The first weeks… maybe even months… you just do the basics. You go to work, you cry a lot, you talk with friends, you think about your ex…. you cry some more and you wish things were different. This is normal this is part of the process. The thing is we all want to jump right past this part. We do NOT want to feel so sad, so alone, so vulnerable, so everything. We mostly don’t want to feel at all and this is where the trouble can come into play.
Self soothing and self numbing are not the same thing. And in times of hurt it is easy to confuse the two. You want to not feel what you are feeling so you go out for a drink. This is okay for a once in a while thing but when you are doing it everyday so that you don’t have to think about your ex… well then it is self numbing.
Where self-soothing is allowing yourself to feel the pain and deal with it the best as you can. You cry, you take baths, you do yoga, you eat some crap food, you distract yourself with movies, you take up a hobby, and you do all the things that are good for you. After a break up you may not “feel” they are doing much of anything but they are keeping your mind busy while you process through the grief.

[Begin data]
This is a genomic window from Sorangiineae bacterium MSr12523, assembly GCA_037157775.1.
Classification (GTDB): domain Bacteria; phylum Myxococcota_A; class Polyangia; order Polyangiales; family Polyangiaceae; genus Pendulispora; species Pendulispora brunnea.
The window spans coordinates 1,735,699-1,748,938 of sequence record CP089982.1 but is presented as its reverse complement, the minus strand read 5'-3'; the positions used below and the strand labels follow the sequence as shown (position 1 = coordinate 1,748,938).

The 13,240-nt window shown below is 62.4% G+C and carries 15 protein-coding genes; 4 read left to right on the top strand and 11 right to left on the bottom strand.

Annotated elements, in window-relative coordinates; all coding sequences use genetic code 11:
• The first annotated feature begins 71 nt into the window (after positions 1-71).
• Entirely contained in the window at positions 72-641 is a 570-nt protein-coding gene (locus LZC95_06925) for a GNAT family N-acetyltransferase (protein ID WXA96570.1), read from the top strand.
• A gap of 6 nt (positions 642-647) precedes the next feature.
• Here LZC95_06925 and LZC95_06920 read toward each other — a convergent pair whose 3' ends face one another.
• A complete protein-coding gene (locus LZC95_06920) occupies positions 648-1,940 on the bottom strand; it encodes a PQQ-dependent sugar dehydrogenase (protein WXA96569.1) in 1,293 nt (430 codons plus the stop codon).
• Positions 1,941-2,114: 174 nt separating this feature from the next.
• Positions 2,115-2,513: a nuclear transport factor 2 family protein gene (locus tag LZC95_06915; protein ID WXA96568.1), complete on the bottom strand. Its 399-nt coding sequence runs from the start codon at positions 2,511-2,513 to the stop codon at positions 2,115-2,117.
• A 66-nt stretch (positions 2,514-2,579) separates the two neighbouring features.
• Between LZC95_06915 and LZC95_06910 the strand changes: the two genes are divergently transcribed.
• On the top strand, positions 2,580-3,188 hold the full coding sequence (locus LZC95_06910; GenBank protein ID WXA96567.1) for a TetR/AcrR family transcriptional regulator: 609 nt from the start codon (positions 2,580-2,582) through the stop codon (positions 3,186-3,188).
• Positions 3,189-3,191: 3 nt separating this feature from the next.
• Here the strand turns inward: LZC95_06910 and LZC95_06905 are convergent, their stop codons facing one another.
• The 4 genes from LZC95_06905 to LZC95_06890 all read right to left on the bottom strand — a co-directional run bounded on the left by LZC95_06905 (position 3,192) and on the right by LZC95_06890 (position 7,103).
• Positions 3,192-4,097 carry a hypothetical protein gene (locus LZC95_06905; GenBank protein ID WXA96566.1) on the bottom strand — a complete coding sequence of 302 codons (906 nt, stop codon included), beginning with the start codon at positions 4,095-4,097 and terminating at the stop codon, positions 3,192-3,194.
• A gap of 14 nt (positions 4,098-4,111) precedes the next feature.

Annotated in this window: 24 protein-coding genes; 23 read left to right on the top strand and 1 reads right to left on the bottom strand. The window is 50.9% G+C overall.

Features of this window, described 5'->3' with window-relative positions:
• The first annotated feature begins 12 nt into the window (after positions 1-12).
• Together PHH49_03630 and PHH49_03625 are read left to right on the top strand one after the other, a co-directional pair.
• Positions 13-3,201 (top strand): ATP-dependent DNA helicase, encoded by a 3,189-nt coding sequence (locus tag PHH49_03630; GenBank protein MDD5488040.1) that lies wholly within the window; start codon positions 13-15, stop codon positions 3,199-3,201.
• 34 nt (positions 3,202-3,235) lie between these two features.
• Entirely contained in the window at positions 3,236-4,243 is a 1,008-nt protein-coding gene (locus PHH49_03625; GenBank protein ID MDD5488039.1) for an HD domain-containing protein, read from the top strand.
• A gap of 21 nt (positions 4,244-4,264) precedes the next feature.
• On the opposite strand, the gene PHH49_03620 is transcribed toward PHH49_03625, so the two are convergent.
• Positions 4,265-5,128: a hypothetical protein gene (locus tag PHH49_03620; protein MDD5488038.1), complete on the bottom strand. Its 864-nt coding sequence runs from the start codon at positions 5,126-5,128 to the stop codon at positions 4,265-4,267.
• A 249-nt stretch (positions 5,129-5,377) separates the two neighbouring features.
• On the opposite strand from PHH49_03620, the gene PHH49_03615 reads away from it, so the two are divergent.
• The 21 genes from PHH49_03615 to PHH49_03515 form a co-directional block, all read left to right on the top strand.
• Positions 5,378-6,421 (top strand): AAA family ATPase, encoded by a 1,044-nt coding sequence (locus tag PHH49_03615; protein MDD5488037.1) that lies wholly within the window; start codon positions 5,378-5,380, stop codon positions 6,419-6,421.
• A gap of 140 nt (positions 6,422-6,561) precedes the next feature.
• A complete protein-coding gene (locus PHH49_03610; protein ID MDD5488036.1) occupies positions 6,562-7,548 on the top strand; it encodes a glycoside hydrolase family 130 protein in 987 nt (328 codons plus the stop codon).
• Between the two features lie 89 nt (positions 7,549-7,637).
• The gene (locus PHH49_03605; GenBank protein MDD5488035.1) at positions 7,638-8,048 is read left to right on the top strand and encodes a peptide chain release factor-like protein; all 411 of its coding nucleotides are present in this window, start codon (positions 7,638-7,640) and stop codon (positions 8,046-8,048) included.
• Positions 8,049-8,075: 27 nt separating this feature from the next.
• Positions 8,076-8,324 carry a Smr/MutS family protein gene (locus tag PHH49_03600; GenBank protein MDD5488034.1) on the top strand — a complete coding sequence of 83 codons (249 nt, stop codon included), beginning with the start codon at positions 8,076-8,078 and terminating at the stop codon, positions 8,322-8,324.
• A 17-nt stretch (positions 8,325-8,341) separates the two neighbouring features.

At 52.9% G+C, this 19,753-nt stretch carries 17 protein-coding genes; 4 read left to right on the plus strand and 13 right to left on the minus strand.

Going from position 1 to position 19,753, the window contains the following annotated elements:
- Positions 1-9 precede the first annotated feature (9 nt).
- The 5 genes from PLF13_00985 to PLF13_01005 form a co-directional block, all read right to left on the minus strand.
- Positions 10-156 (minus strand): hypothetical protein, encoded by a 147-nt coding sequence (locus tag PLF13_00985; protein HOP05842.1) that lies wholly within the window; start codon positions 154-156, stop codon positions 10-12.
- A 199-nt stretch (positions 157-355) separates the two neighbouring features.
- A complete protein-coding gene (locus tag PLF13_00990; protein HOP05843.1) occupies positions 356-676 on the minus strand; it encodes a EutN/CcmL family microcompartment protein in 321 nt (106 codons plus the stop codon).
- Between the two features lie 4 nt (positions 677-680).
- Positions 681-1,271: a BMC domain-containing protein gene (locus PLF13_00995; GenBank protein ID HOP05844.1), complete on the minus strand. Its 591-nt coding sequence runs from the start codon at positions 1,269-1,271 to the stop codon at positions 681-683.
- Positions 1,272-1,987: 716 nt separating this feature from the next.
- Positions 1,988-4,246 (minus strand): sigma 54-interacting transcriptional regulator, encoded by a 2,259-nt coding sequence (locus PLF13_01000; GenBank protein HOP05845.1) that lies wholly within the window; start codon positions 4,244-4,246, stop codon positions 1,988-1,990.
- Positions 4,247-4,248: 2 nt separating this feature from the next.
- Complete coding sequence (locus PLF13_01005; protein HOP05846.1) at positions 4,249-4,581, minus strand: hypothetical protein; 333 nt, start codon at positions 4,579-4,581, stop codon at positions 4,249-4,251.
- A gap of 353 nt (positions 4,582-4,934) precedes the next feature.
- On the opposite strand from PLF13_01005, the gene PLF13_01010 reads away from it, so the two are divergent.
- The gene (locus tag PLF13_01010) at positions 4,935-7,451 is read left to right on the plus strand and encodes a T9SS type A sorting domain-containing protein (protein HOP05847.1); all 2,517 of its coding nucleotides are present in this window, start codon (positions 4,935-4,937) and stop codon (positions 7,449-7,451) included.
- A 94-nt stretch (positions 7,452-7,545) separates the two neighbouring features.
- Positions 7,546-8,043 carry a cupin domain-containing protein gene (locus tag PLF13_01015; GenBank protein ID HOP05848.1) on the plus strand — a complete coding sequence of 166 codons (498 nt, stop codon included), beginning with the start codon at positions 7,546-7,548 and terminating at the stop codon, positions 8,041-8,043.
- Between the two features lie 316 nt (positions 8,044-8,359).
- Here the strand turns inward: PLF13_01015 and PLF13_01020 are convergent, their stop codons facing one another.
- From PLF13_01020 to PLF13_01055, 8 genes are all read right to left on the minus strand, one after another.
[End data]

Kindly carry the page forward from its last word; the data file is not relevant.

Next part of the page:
And make no mistake about it… a break up is a grieving process. You are feeling the loss of yourself, your partner, your relationship, your past, your present, and your future. These things take time to heal. And that is the answer to the question about hwo to deal with a breakup that no one wants to hear. TIME!
You gotta give yourself time to cope, grieve, think, change, and recharge. I could tell you a lot of stories about myself and others that found the strength to become a whole person rather than look for someone to complete them after a breakup…. but it doesn’t really matter. You have to find that out for yourself.
And that more than anything else is what I would hope in truth for all of those suffering from the pain of a breakup. That you would realize that this is a time for you to take inventory in yourself, to regroup and rediscover who you are, what you value, and what you want for your life.
We often make the mistake of thinking that a breakup is about the other person but really it is about ourselves as individuals. It is the time for reflection (if we are ready for it or not) to deal with the choices we have made and those we will make in the future.